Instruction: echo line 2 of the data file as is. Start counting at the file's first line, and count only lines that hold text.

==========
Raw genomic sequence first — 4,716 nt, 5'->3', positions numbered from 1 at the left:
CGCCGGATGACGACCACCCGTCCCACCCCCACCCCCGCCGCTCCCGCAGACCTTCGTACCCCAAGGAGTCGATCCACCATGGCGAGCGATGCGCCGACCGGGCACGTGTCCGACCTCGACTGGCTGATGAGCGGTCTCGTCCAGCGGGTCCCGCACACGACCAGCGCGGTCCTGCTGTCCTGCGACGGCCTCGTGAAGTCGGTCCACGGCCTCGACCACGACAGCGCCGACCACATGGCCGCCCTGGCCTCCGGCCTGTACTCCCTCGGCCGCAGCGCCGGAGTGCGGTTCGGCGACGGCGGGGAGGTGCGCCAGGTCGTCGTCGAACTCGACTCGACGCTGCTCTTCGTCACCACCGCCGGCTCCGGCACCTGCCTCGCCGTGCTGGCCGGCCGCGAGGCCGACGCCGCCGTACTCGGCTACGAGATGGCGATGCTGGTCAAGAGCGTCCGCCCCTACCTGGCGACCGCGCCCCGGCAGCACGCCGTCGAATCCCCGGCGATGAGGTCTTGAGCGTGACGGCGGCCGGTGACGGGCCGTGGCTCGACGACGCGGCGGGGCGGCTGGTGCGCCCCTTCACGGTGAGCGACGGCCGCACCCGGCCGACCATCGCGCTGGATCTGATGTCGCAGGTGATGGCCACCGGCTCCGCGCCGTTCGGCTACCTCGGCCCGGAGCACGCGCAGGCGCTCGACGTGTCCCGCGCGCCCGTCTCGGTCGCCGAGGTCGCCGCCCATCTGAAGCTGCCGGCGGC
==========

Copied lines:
CGCCGGATGACGACCACCCGTCCCACCCCCACCCCCGCCGCTCCCGCAGACCTTCGTACCCCAAGGAGTCGATCCACCATGGCGAGCGATGCGCCGACCGGGCACGTGTCCGACCTCGACTGGCTGATGAGCGGTCTCGTCCAGCGGGTCCCGCACACGACCAGCGCGGTCCTGCTGTCCTGCGACGGCCTCGTGAAGTCGGTCCACGGCCTCGACCACGACAGCGCCGACCACATGGCCGCCCTGGCCTCCGGCCTGTACTCCCTCGGCCGCAGCGCCGGAGTGCGGTTCGGCGACGGCGGGGAGGTGCGCCAGGTCGTCGTCGAACTCGACTCGACGCTGCTCTTCGTCACCACCGCCGGCTCCGGCACCTGCCTCGCCGTGCTGGCCGGCCGCGAGGCCGACGCCGCCGTACTCGGCTACGAGATGGCGATGCTGGTCAAGAGCGTCCGCCCCTACCTGGCGACCGCGCCCCGGCAGCACGCCGTCGAATCCCCGGCGATGAGGTCTTGAGCGTGACGGCGGCCGGTGACGGGCCGTGGCTCGACGACGCGGCGGGGCGGCTGGTGCGCCCCTTCACGGTGAGCGACGGCCGCACCCGGCCGACCATCGCGCTGGATCTGATGTCGCAGGTGATGGCCACCGGCTCCGCGCCGTTCGGCTACCTCGGCCCGGAGCACGCGCAGGCGCTCGACGTGTCCCGCGCGCCCGTCTCGGTCGCCGAGGTCGCCGCCCATCTGAAGCTGCCGGCGGC